However, this time, they refer to meaningful support for a solution rather than an intervention that is contrary to our interests. First, Kurdistan Regional Government (KRG) President Massoud Barzani paid a visit to Washington, followed by delegations from the Justice and Development Party (AK Party) and Republican People’s Party (CHP). The CHP subsequently proposed the setting up of a parliamentary commission. The AK Party announced its eagerness to work with the CHP on this matter, and the acting leader of the Kurdistan Workers’ Party (PKK) Murat Karayılan gave an interview to a conservative journalist, in which he for the first time supported the peace process. In addition, Leyla Zana, an independent pro-Kurdish deputy from Diyarbakır, met with the prime minister and finally Barzani invited 16 Kurdish political groups in Syria to convince them to fight against the Assad regime. This implies that the Kurdish issue is a regional problem and that it could be resolved through the perspective of global peace and stability. While the PKK’s extension in Syria has lent support to the Assad regime so far, it cannot remain indifferent to the Kurdish alliance there. Therefore, the potential contribution of the West is perceived as a natural and constructive factor.
It appears that the PKK is the only actor that is resisting a resolution. It is not easy to make an assessment at this point, but it is not certain whether Karayılan, who controls the Kandil region, also has control over the whole of the PKK, whether he deliberately supports terror attacks, or if he has to acknowledge them in order to protect his authority and image after they take place. Most probably, some of these possibilities hold some water, and the PKK leadership senses it is at the end of the road after founding member Abdullah Öcalan distanced himself from the group. The destruction of numerous trucks and the kidnapping incidents at the hands of the PKK do not mean anything more than the group is attempting to prove it still exists. These attacks do not lead to any political advantages, even among radical Kurds. However, the PKK feels the need to indicate that it will not endorse a peace plan that leaves it out.
The most crucial element of this equation is the government, and it seems that the AK Party has strong intentions of making a move towards a resolution to the problem. The most important one of these steps was the legal amendment that abolished specially authorized courts and restricted the powers that these courts used to exercise. The initial outcome of this move was the release of some Kurdistan Communities Union (KCK) suspects, and if it had not been for the Ergenekon cases the number of KCK releases would have been much higher, with many people making a comparison between Ergenekon and the KCK. The release of the KCK suspects while Ergenekon suspects are still in prison could provoke manipulation in the media against the AK Party.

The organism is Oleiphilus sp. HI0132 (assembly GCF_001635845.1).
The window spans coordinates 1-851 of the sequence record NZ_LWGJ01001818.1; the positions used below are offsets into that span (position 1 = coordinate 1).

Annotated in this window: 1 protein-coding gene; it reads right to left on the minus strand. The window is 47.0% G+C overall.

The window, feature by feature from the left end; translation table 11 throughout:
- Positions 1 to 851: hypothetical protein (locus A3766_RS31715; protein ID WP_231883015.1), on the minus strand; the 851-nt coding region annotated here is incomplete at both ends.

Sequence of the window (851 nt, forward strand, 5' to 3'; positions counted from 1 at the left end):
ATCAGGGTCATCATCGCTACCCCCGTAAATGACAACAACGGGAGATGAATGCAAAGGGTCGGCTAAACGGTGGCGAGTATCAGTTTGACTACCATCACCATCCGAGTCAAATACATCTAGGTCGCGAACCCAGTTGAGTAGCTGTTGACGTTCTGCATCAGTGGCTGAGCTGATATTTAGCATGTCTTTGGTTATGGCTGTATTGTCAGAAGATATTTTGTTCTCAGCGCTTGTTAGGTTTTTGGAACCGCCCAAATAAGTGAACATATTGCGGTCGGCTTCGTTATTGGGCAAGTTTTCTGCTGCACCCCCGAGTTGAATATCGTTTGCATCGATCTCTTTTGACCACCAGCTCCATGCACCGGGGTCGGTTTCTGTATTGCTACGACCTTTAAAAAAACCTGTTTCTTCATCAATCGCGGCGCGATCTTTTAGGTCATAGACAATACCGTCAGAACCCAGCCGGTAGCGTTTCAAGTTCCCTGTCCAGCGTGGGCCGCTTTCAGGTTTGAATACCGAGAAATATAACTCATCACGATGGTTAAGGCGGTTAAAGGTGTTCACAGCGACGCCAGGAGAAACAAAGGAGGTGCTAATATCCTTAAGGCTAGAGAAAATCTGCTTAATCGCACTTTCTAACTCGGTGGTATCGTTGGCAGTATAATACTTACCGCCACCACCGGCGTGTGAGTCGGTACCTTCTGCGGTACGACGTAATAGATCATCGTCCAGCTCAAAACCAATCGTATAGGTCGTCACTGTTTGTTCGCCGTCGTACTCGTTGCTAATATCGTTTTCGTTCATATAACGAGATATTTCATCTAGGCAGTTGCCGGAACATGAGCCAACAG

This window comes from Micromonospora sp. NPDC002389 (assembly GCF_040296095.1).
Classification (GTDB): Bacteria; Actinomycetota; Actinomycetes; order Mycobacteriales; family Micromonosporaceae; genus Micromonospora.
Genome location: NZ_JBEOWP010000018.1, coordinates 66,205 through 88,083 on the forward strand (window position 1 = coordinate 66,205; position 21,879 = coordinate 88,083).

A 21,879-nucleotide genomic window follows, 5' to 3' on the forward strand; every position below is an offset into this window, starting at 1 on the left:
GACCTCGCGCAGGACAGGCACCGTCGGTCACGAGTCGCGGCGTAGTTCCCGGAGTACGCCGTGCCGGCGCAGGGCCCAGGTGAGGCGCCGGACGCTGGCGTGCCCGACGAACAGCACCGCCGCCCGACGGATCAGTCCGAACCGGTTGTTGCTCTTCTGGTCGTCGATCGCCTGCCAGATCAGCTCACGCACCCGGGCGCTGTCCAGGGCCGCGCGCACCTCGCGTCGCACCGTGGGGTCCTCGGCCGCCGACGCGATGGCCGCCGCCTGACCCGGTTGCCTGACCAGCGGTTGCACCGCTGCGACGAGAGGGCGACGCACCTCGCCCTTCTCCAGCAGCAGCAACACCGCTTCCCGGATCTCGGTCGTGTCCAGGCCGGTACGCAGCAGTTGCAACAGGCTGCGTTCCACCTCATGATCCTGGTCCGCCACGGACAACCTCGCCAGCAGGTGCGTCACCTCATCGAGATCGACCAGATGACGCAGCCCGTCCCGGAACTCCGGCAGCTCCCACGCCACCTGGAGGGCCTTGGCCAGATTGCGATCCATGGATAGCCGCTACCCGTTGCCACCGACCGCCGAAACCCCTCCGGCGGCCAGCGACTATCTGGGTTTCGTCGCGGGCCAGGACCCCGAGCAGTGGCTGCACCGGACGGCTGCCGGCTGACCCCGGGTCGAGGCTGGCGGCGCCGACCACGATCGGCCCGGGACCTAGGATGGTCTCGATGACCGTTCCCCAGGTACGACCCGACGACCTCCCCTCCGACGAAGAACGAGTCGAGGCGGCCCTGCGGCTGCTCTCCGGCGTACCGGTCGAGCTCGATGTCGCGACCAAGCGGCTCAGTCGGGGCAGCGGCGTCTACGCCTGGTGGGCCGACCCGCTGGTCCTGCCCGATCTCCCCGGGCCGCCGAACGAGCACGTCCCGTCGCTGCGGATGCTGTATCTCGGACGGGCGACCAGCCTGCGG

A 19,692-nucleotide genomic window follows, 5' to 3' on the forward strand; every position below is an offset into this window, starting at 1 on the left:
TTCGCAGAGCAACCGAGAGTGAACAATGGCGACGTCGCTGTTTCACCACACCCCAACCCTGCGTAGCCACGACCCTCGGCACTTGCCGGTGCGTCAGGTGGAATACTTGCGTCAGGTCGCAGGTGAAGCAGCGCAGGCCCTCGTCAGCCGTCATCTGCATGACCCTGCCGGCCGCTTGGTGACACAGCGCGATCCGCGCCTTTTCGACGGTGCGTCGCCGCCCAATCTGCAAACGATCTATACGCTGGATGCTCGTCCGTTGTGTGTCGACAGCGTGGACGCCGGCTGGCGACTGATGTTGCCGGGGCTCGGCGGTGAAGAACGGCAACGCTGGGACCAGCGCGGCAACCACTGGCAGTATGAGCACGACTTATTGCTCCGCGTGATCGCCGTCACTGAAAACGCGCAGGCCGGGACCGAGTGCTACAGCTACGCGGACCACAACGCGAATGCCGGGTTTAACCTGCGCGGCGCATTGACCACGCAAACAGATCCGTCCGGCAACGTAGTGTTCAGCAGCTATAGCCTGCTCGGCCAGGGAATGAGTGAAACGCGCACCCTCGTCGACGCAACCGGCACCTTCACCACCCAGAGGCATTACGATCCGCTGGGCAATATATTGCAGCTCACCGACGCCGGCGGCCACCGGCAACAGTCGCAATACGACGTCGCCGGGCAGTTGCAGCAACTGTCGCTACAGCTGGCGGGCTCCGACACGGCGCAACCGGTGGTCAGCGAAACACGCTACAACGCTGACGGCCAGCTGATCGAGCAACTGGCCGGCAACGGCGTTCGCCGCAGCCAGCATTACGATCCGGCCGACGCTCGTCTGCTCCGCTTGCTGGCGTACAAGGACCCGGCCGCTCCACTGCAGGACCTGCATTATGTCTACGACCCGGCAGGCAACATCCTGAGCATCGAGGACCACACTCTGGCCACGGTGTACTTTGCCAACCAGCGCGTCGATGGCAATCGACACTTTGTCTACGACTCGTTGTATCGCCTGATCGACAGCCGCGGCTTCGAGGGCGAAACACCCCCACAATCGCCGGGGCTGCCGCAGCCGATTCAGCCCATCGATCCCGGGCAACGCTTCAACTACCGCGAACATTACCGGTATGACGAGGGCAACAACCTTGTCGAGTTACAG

Another government move will be the creation of a new constitution. The AK Party, which is decisive about amending the Anti-terror Law, but only if a new constitution is created, offered a provision that removed the barriers on using Kurdish as an optional working language in education. Under this regulation, the clause in the constitution suggesting that Turkish is the only language that can be used for teaching purposes is taken out of the text.
And it should also be noted that the prime minister is pretty clear in his discourse on the Kurdish issue. The government is determined not to talk to the PKK, but Prime Minister Recep Tayyip Erdoğan is willing to talk to the “PKK’s extensions in Parliament.” This is a controversial and contradictory position because it implies negotiation with the Peace and Democracy Party (BDP), knowing that it is the extension of the PKK. However, in this case, talking to the BDP actually means talking to the PKK. By this tactical move, the government seeks to avoid harmful relations and seeks to talk to the actors of pro-Kurdish politics through legitimate means.
This all suggests that the sphere of political solutions will be further expanded. The AK Party sends a message indicating that it is willing to talk to the opposition and to the Kurds on “the other side” like Zana. And now the CHP cannot withdraw its support from the process. The international community is conjecturing that a solution to the Kurdish issue may include the involvement of the US and Syria. Even the PKK has become a multilayered actor, and it will not be easy to prevent further divisions within it. For the first time, a realistic solution is apparent. Now it is most likely that those who are avoiding a solution will lose.